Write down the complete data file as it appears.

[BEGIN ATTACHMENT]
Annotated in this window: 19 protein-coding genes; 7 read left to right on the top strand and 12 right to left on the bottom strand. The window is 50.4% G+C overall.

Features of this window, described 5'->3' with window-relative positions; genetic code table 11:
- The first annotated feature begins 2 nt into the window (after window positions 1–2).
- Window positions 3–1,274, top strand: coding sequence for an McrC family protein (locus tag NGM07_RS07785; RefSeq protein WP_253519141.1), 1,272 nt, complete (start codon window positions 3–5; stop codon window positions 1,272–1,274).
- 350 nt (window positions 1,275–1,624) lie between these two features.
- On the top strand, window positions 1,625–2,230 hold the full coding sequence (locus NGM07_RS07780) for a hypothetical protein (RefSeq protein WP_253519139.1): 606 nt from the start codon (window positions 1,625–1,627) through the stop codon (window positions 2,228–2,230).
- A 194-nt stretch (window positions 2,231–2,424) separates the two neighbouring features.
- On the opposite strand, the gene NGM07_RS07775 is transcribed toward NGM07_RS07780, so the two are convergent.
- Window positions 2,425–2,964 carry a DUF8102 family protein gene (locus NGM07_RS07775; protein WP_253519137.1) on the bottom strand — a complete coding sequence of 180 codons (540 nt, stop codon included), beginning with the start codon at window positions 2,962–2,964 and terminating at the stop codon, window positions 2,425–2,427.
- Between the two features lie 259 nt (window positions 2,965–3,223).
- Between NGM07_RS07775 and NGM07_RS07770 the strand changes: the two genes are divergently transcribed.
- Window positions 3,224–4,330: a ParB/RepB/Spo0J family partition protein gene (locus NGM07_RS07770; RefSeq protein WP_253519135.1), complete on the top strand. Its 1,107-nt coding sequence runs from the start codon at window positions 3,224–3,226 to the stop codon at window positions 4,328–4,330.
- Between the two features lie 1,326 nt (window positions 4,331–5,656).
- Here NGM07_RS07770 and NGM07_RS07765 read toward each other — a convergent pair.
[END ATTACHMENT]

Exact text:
Annotated in this window: 19 protein-coding genes; 7 read left to right on the top strand and 12 right to left on the bottom strand. The window is 50.4% G+C overall.

Features of this window, described 5'->3' with window-relative positions; genetic code table 11:
- The first annotated feature begins 2 nt into the window (after window positions 1–2).
- Window positions 3–1,274, top strand: coding sequence for an McrC family protein (locus tag NGM07_RS07785; RefSeq protein WP_253519141.1), 1,272 nt, complete (start codon window positions 3–5; stop codon window positions 1,272–1,274).
- 350 nt (window positions 1,275–1,624) lie between these two features.
- On the top strand, window positions 1,625–2,230 hold the full coding sequence (locus NGM07_RS07780) for a hypothetical protein (RefSeq protein WP_253519139.1): 606 nt from the start codon (window positions 1,625–1,627) through the stop codon (window positions 2,228–2,230).
- A 194-nt stretch (window positions 2,231–2,424) separates the two neighbouring features.
- On the opposite strand, the gene NGM07_RS07775 is transcribed toward NGM07_RS07780, so the two are convergent.
- Window positions 2,425–2,964 carry a DUF8102 family protein gene (locus NGM07_RS07775; protein WP_253519137.1) on the bottom strand — a complete coding sequence of 180 codons (540 nt, stop codon included), beginning with the start codon at window positions 2,962–2,964 and terminating at the stop codon, window positions 2,425–2,427.
- Between the two features lie 259 nt (window positions 2,965–3,223).
- Between NGM07_RS07775 and NGM07_RS07770 the strand changes: the two genes are divergently transcribed.
- Window positions 3,224–4,330: a ParB/RepB/Spo0J family partition protein gene (locus NGM07_RS07770; RefSeq protein WP_253519135.1), complete on the top strand. Its 1,107-nt coding sequence runs from the start codon at window positions 3,224–3,226 to the stop codon at window positions 4,328–4,330.
- Between the two features lie 1,326 nt (window positions 4,331–5,656).
- Here NGM07_RS07770 and NGM07_RS07765 read toward each other — a convergent pair.